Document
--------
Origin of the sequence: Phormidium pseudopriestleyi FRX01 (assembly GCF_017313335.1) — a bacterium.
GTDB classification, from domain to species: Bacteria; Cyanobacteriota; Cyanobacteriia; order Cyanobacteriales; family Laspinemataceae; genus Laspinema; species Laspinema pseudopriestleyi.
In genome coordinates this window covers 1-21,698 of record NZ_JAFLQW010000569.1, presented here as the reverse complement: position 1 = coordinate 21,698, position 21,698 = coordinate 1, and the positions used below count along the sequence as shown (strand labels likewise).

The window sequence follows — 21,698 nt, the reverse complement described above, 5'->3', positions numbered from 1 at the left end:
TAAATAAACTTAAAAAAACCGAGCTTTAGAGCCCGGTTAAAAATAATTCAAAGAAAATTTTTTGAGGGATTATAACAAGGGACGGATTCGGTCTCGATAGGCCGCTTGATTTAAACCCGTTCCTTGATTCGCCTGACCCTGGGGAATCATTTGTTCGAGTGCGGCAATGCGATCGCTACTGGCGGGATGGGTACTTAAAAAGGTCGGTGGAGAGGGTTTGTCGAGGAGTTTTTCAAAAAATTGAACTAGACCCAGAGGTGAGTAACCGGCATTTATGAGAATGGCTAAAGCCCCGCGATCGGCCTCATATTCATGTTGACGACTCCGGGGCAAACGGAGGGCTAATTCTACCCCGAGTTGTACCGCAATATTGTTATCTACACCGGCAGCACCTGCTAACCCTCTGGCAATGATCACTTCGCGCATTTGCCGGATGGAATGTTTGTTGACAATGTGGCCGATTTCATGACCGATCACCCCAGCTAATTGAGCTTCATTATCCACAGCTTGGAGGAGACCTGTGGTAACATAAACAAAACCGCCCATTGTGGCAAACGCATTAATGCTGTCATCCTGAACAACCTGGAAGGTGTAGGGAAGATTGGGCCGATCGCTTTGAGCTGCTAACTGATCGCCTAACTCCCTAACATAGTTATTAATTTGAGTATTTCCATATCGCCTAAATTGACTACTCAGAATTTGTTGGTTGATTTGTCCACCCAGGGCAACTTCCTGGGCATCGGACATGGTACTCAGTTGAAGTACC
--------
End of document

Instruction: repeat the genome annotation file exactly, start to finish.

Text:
Origin of the sequence: Phormidium pseudopriestleyi FRX01 (assembly GCF_017313335.1) — a bacterium.
GTDB classification, from domain to species: Bacteria; Cyanobacteriota; Cyanobacteriia; order Cyanobacteriales; family Laspinemataceae; genus Laspinema; species Laspinema pseudopriestleyi.
In genome coordinates this window covers 1-21,698 of record NZ_JAFLQW010000569.1, presented here as the reverse complement: position 1 = coordinate 21,698, position 21,698 = coordinate 1, and the positions used below count along the sequence as shown (strand labels likewise).

The window sequence follows — 21,698 nt, the reverse complement described above, 5'->3', positions numbered from 1 at the left end:
TAAATAAACTTAAAAAAACCGAGCTTTAGAGCCCGGTTAAAAATAATTCAAAGAAAATTTTTTGAGGGATTATAACAAGGGACGGATTCGGTCTCGATAGGCCGCTTGATTTAAACCCGTTCCTTGATTCGCCTGACCCTGGGGAATCATTTGTTCGAGTGCGGCAATGCGATCGCTACTGGCGGGATGGGTACTTAAAAAGGTCGGTGGAGAGGGTTTGTCGAGGAGTTTTTCAAAAAATTGAACTAGACCCAGAGGTGAGTAACCGGCATTTATGAGAATGGCTAAAGCCCCGCGATCGGCCTCATATTCATGTTGACGACTCCGGGGCAAACGGAGGGCTAATTCTACCCCGAGTTGTACCGCAATATTGTTATCTACACCGGCAGCACCTGCTAACCCTCTGGCAATGATCACTTCGCGCATTTGCCGGATGGAATGTTTGTTGACAATGTGGCCGATTTCATGACCGATCACCCCAGCTAATTGAGCTTCATTATCCACAGCTTGGAGGAGACCTGTGGTAACATAAACAAAACCGCCCATTGTGGCAAACGCATTAATGCTGTCATCCTGAACAACCTGGAAGGTGTAGGGAAGATTGGGCCGATCGCTTTGAGCTGCTAACTGATCGCCTAACTCCCTAACATAGTTATTAATTTGAGTATTTCCATATCGCCTAAATTGACTACTCAGAATTTGTTGGTTGATTTGTCCACCCAGGGCAACTTCCTGGGCATCGGACATGGTACTCAGTTGAAGTACC